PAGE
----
In a person with diabetes, the fluctuating sugar levels can cause kidney problems, damage to nerve endings and also change the small blood vessels in the retina of the eyes. Diabetic Retinopathy is the name we give to this change of the blood vessels in the eyes. This change can initially develop without any symptoms or loss of vision, although it can ultimately lead to blindness meaning that early and timely treatment is crucial.

Having diabetes does not necessarily mean that your sight will be affected, but it does mean that there is a naturally higher risk. If your diabetes is well controlled then you are less likely to have problems, or they may be less serious.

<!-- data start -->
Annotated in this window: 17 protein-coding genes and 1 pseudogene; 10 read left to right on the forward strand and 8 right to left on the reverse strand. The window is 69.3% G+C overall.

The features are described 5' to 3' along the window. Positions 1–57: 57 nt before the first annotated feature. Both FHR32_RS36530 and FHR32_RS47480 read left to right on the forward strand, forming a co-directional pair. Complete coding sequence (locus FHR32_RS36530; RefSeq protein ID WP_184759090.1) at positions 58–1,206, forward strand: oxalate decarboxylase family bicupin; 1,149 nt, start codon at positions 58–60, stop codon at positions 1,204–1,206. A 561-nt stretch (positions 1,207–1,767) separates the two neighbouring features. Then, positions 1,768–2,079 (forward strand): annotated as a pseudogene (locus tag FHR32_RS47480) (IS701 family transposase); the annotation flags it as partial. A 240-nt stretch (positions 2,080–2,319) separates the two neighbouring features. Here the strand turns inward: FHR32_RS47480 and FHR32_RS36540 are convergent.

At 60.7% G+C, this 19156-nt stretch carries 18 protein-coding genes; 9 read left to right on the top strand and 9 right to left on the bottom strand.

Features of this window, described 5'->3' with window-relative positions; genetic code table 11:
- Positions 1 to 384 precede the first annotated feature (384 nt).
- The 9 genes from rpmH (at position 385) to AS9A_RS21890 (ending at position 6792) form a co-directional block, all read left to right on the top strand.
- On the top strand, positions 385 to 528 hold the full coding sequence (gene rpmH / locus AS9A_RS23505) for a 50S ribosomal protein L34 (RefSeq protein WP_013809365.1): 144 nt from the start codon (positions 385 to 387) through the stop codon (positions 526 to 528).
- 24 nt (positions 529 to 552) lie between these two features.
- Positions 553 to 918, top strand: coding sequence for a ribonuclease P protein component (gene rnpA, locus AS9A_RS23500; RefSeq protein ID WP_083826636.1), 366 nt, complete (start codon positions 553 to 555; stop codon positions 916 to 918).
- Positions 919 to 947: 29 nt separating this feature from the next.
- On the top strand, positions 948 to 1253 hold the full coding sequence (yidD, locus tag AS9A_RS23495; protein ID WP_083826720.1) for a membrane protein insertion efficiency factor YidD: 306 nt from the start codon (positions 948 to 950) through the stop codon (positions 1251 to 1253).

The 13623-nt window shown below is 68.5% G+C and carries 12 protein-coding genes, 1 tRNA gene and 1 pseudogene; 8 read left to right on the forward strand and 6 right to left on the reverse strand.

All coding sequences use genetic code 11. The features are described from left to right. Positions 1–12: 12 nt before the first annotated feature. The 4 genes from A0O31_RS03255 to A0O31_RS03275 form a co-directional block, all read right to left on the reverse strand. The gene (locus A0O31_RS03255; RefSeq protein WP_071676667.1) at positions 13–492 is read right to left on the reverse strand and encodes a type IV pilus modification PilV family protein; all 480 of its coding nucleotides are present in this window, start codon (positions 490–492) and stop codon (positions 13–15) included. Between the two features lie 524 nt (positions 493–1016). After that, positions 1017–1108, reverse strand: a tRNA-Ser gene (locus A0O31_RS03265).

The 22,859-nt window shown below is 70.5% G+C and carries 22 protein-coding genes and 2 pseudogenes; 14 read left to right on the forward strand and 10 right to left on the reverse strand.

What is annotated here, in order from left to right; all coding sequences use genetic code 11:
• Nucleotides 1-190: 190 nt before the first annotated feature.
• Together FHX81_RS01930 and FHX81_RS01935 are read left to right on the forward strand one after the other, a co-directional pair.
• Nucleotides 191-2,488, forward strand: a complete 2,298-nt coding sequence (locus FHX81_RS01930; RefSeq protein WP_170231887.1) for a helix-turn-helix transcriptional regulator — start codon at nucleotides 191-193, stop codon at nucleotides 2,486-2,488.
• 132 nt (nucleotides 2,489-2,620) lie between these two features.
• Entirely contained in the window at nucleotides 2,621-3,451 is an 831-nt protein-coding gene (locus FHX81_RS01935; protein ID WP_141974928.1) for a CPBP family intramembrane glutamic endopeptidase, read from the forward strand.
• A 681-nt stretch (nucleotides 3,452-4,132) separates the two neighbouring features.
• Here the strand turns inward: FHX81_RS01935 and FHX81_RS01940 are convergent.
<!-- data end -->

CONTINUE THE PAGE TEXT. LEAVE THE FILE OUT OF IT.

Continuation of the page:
In Kent, the Paula Carr Trust screens all diabetics for diabetic retinopathy by taking a photograph of the retina. However, in some instances such as where the patient has cataracts, the photographs that they are able to take may not be clear enough to allow a good assessment. It is important that these patients are still screened and so are often referred to Brownbills where many of our Optometrists are accredited to perform full a Diabetic Retinopathy examination, using alternative techniques to examine and access the eye health.

A leaflet, containing more information about diabetic retinopathy is available from the practice.

FACT FILE: Blood vessels bring oxygen and nourishment to the retina and severe changes to these will affect the health of the retina, causing possible damage to sight.